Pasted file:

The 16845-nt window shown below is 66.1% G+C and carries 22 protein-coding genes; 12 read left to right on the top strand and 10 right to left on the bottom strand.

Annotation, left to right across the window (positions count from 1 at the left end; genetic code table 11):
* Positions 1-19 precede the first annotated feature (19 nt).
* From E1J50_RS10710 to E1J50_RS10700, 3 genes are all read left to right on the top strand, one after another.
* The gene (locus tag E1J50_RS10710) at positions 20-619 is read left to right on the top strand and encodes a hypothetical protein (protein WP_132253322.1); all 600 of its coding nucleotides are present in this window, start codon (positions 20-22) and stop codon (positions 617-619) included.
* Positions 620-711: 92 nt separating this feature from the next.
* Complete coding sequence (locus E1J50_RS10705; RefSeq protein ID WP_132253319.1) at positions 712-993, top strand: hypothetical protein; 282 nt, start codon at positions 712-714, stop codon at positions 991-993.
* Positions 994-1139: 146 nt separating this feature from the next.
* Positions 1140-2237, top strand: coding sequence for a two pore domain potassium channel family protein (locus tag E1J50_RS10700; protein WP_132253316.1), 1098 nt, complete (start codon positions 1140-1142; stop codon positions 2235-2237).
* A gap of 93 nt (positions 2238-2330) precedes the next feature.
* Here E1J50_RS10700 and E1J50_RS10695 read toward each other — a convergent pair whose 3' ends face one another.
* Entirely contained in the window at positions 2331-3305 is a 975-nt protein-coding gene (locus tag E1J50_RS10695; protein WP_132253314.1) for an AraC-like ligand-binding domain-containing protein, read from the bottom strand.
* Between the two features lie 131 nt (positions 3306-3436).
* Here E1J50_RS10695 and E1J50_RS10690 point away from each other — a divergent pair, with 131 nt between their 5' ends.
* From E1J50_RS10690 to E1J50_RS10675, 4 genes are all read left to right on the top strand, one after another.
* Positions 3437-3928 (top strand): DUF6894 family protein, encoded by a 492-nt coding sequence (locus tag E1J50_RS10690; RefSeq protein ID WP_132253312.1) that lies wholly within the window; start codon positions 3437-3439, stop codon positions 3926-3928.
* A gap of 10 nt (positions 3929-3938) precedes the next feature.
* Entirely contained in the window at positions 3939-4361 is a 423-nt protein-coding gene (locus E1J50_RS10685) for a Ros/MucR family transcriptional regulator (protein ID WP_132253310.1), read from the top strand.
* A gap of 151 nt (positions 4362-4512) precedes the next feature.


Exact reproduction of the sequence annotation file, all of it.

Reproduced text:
The 16845-nt window shown below is 66.1% G+C and carries 22 protein-coding genes; 12 read left to right on the top strand and 10 right to left on the bottom strand.

Annotation, left to right across the window (positions count from 1 at the left end; genetic code table 11):
* Positions 1-19 precede the first annotated feature (19 nt).
* From E1J50_RS10710 to E1J50_RS10700, 3 genes are all read left to right on the top strand, one after another.
* The gene (locus tag E1J50_RS10710) at positions 20-619 is read left to right on the top strand and encodes a hypothetical protein (protein WP_132253322.1); all 600 of its coding nucleotides are present in this window, start codon (positions 20-22) and stop codon (positions 617-619) included.
* Positions 620-711: 92 nt separating this feature from the next.
* Complete coding sequence (locus E1J50_RS10705; RefSeq protein ID WP_132253319.1) at positions 712-993, top strand: hypothetical protein; 282 nt, start codon at positions 712-714, stop codon at positions 991-993.
* Positions 994-1139: 146 nt separating this feature from the next.
* Positions 1140-2237, top strand: coding sequence for a two pore domain potassium channel family protein (locus tag E1J50_RS10700; protein WP_132253316.1), 1098 nt, complete (start codon positions 1140-1142; stop codon positions 2235-2237).
* A gap of 93 nt (positions 2238-2330) precedes the next feature.
* Here E1J50_RS10700 and E1J50_RS10695 read toward each other — a convergent pair whose 3' ends face one another.
* Entirely contained in the window at positions 2331-3305 is a 975-nt protein-coding gene (locus tag E1J50_RS10695; protein WP_132253314.1) for an AraC-like ligand-binding domain-containing protein, read from the bottom strand.
* Between the two features lie 131 nt (positions 3306-3436).
* Here E1J50_RS10695 and E1J50_RS10690 point away from each other — a divergent pair, with 131 nt between their 5' ends.
* From E1J50_RS10690 to E1J50_RS10675, 4 genes are all read left to right on the top strand, one after another.
* Positions 3437-3928 (top strand): DUF6894 family protein, encoded by a 492-nt coding sequence (locus tag E1J50_RS10690; RefSeq protein ID WP_132253312.1) that lies wholly within the window; start codon positions 3437-3439, stop codon positions 3926-3928.
* A gap of 10 nt (positions 3929-3938) precedes the next feature.
* Entirely contained in the window at positions 3939-4361 is a 423-nt protein-coding gene (locus E1J50_RS10685) for a Ros/MucR family transcriptional regulator (protein ID WP_132253310.1), read from the top strand.
* A gap of 151 nt (positions 4362-4512) precedes the next feature.